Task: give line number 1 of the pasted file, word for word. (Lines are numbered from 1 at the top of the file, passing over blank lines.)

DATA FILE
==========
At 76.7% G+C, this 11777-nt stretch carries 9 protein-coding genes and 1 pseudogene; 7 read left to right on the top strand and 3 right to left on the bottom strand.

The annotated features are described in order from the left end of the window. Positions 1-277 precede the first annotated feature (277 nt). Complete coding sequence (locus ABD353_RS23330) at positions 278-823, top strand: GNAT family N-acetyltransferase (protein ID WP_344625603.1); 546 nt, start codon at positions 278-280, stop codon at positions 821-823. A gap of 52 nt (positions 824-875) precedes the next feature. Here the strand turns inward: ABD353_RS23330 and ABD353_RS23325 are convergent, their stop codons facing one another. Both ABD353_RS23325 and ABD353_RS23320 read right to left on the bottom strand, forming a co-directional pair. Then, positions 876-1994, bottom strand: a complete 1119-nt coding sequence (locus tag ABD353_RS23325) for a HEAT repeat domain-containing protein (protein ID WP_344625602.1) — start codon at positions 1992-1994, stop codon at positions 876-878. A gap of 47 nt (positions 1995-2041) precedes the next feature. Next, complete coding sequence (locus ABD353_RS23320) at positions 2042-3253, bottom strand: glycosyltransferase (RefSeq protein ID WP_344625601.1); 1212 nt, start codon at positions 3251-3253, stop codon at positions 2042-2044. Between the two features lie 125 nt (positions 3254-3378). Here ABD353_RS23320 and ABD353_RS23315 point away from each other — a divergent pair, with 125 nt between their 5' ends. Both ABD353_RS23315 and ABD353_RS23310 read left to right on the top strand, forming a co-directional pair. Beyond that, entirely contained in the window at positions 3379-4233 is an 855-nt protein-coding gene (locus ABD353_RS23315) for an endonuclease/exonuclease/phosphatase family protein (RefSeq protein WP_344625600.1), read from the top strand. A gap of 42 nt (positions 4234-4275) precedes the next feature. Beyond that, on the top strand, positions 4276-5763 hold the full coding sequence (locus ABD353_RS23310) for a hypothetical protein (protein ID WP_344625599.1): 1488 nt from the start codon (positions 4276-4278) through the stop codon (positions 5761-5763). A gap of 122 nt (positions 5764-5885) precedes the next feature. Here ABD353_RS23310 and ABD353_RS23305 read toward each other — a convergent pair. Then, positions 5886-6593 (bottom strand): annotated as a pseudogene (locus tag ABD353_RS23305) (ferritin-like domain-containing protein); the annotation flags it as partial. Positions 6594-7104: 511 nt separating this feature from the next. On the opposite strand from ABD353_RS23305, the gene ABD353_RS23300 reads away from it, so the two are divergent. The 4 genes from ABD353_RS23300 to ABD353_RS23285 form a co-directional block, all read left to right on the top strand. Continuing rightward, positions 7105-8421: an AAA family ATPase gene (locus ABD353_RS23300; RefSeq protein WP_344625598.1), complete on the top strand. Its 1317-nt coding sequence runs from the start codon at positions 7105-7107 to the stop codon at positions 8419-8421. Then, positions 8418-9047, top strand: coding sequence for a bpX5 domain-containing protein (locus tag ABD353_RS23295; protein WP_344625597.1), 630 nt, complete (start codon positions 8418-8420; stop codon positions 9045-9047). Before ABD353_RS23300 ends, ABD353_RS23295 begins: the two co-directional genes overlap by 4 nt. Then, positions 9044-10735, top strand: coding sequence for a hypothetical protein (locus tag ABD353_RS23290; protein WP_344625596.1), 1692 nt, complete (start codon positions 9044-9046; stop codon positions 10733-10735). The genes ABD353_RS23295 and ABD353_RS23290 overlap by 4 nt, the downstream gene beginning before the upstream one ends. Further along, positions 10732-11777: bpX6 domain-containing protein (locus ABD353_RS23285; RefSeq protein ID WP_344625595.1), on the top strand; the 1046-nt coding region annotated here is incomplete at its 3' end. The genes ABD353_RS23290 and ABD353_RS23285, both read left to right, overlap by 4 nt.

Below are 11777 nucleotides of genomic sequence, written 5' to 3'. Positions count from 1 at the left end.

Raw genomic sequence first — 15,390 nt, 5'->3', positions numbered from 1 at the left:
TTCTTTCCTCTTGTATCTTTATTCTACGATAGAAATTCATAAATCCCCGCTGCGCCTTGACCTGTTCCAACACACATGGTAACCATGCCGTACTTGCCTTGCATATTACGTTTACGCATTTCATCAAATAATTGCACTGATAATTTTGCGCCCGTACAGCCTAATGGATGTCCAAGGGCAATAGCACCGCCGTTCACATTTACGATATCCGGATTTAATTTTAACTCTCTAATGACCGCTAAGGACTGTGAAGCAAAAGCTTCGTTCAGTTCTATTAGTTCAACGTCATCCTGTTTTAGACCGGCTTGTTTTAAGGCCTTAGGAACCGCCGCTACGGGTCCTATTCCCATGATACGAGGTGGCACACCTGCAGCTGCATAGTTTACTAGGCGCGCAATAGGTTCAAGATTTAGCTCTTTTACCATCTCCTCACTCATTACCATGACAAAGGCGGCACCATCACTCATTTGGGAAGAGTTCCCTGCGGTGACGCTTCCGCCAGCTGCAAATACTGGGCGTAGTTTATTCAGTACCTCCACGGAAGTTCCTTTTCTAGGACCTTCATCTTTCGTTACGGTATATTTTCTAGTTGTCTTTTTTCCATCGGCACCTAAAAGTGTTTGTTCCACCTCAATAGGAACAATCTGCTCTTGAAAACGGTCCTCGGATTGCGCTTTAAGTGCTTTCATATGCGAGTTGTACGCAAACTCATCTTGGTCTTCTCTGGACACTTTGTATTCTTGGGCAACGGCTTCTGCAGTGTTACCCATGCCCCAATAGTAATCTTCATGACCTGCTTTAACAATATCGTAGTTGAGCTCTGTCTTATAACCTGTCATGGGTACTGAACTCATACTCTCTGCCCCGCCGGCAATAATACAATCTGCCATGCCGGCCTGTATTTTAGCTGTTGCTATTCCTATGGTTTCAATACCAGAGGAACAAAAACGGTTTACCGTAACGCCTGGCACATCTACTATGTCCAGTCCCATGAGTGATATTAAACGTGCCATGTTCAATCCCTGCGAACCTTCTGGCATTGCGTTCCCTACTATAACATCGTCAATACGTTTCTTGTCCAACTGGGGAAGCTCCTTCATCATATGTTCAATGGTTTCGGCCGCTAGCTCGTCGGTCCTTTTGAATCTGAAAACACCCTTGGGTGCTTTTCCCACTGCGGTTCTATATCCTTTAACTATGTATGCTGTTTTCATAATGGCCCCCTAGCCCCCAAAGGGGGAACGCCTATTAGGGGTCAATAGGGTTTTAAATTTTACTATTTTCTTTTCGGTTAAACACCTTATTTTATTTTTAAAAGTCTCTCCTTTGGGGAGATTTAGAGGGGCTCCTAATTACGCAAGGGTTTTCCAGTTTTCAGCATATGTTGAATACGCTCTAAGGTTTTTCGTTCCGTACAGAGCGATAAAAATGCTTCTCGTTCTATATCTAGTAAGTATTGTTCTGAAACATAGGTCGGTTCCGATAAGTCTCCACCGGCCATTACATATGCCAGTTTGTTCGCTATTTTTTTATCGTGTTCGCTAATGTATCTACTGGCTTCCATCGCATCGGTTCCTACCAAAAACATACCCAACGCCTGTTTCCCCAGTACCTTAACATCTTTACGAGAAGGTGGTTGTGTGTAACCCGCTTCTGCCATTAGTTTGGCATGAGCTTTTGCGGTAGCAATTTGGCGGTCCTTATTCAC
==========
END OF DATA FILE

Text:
At 76.7% G+C, this 11777-nt stretch carries 9 protein-coding genes and 1 pseudogene; 7 read left to right on the top strand and 3 right to left on the bottom strand.